For an exporter, any sale is a gift to the buyer until he receives the payment. Therefore, an exporter wants to receive the payment as soon as an order is placed or before the goods are delivered to the importer. For an importer, any payment is a donation until he receives the goods. Therefore, an importer wants to receive the goods as soon as possible but wants to delay payment as long as possible. And to succeed in today’s global marketplace and win sales against a foreign competitor, an exporter must offer his customer attractive sales terms and the appropriate payment method. Let's try to understand the simplest method 'direct payments' in the international market.
The first one is 'Cash-in-Advance'. Under this payment term, an exporter can avoid all kinds of credit risks because payment is received before the ownership of the goods is transferred to the buyer. In international markets, wire transfers and credit cards are the most commonly used cash-in-advance options available to the exporters. Nowadays, 'escrow services' are becoming another cash-in-advance option for small export transactions. However, cash in advance is the least attractive option for the buyer, because it is highly risky. The importers are also concerned that the goods may not be sent when payment is made in advance. Thus, exporters, who insist on this payment method as their sole manner of doing business, may lose to competitors who offer more attractive payment terms like 'open account'.
An 'open account' transaction is a sale where the goods are shipped and delivered before payment is done, which in international sales is typically done in 30, 60 or 90 days. Obviously, this is one of the most advantageous options for the importer in terms of cash flow and cost, but it is consequently one of the highest risk options for an exporter. Because of intense competition in export markets, foreign buyers often press exporters for open account terms since the extension of credit by the seller to the buyer is more common abroad. Therefore, exporters who are reluctant to extend credit may lose a sale to their competitors. Exporters can offer competitive open account terms while substantially mitigating the risk of non-payment by using one or more of the appropriate trade finance techniques covered later in this guide. When offering open account terms, the exporter can seek extra protection using export credit insurance.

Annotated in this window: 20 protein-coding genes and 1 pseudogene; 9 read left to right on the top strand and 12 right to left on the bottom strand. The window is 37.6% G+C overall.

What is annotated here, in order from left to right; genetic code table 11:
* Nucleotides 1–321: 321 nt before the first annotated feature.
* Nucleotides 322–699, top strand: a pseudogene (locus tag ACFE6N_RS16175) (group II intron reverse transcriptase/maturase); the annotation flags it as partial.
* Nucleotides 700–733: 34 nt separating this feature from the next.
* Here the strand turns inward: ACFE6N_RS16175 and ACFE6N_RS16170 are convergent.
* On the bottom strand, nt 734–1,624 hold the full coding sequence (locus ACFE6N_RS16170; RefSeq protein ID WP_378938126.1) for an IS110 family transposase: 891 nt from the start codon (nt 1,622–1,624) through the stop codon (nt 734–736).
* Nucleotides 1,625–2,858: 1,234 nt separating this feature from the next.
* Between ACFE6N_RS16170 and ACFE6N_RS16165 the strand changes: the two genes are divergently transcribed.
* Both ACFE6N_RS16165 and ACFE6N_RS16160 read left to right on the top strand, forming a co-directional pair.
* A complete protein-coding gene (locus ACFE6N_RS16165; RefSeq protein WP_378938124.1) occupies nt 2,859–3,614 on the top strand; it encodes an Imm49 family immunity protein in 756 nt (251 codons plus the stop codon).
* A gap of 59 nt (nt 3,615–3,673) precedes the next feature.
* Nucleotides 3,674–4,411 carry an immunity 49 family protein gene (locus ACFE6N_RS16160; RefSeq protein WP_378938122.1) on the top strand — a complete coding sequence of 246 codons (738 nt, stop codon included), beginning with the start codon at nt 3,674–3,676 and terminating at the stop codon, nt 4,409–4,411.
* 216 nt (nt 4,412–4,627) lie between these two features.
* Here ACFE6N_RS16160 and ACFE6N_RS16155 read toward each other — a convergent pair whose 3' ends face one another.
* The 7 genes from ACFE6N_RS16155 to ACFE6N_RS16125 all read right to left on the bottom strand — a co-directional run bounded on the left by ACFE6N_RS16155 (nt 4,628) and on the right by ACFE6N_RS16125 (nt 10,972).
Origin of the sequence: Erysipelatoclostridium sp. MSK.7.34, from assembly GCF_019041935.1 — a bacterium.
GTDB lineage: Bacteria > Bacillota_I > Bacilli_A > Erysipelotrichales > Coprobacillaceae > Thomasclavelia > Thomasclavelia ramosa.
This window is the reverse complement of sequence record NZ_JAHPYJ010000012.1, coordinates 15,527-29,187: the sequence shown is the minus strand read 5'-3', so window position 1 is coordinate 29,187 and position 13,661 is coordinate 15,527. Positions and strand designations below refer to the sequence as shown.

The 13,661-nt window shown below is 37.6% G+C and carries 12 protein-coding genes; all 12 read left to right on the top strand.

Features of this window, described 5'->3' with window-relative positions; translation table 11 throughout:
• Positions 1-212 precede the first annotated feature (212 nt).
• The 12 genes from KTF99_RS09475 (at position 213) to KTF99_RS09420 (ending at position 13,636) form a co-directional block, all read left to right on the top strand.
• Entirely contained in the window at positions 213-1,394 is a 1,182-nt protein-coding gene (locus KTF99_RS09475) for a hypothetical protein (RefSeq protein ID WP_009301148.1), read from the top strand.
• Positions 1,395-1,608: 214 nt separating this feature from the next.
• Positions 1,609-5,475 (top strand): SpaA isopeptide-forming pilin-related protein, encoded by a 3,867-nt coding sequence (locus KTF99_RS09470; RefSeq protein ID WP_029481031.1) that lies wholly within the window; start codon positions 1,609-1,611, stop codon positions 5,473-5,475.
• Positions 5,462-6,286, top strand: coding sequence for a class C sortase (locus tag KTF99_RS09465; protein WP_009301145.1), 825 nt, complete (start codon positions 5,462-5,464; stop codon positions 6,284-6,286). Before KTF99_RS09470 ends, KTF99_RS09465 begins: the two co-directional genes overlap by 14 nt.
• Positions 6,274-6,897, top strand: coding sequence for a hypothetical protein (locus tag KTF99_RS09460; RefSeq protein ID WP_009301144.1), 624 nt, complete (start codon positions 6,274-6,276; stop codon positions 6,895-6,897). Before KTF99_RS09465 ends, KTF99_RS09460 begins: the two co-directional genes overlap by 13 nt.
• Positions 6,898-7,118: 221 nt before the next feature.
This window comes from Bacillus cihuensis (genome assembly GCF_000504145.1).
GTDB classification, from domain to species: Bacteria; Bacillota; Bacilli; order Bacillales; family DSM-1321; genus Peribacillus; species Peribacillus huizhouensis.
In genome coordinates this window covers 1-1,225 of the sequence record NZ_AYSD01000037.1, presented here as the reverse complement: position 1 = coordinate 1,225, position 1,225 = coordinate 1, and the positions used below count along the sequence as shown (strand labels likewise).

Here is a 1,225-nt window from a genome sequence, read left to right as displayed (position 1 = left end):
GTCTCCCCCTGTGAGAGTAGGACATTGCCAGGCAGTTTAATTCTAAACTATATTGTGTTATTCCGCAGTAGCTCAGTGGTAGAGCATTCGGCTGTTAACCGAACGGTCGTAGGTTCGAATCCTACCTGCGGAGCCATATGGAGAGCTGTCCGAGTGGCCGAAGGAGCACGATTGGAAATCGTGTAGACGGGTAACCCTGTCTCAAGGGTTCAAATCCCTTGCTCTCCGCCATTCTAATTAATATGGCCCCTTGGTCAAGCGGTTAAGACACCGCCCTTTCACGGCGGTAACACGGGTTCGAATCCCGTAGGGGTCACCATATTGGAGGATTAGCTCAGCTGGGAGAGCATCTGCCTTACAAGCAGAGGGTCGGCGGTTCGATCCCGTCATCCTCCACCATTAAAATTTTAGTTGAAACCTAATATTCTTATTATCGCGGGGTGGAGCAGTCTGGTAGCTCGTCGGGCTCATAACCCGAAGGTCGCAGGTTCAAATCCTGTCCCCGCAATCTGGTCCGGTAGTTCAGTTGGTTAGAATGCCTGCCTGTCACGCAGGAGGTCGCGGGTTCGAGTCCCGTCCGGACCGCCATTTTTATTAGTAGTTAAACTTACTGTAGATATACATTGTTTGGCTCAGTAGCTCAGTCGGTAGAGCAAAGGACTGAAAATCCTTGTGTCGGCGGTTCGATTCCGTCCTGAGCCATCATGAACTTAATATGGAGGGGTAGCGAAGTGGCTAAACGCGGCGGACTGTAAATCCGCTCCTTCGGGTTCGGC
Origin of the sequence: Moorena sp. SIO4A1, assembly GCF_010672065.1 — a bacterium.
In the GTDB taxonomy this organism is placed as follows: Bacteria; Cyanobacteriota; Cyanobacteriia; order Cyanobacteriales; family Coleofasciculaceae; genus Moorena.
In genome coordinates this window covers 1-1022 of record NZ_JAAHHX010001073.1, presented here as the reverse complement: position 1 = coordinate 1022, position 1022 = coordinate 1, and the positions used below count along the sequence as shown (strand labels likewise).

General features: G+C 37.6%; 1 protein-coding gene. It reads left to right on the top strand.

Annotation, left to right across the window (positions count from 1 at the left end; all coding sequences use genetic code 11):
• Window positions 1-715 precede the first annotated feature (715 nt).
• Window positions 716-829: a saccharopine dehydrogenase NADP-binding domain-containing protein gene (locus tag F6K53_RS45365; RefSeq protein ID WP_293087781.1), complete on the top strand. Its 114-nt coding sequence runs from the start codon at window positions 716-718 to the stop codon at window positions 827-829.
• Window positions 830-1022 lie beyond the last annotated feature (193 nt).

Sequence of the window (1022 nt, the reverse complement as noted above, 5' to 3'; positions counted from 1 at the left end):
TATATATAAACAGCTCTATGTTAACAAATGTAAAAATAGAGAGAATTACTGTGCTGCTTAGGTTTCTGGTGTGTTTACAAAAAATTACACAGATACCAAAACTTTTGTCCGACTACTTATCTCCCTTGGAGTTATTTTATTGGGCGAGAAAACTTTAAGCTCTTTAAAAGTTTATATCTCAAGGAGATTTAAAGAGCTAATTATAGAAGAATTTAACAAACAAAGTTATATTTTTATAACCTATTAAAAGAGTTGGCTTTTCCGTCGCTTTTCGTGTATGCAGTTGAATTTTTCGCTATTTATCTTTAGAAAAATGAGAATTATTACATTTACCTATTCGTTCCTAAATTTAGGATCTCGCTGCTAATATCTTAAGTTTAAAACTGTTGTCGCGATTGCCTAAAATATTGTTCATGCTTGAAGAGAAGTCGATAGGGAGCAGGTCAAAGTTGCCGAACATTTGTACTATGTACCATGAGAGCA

The last direct payment option is -'Consignment', in which payment is sent to the exporter only after the goods have been sold by the foreign distributor to the end customer. An international consignment transaction is based on a contractual arrangement in which the foreign distributor receives, manages, and sells the goods for the exporter who retains title to the goods until they are sold. Clearly, exporting on consignment is very risky as the exporter is not guaranteed any payment and its goods are in a foreign country in the hands of an independent distributor or agent. Consignment helps exporters become more competitive on the basis of better availability and faster delivery of goods. Selling on consignment can also help exporters reduce the direct costs of storing and managing inventory. The key to success in exporting on consignment is to partner with a reputable and trustworthy foreign distributor or a third-party logistics provider. Appropriate insurance should be in place to cover consigned goods in transit or in possession of a foreign distributor as well as to mitigate the risk of non-payment.
Getting paid in full and on time is the ultimate goal for each export sale. With the help of Ximpex, an appropriate payment method can be chosen to minimize the payment risk while also catering to the needs of the buyer.
Author: Sachin Yadav Co-Author: Lisa Goel
Information source:- "export.gov"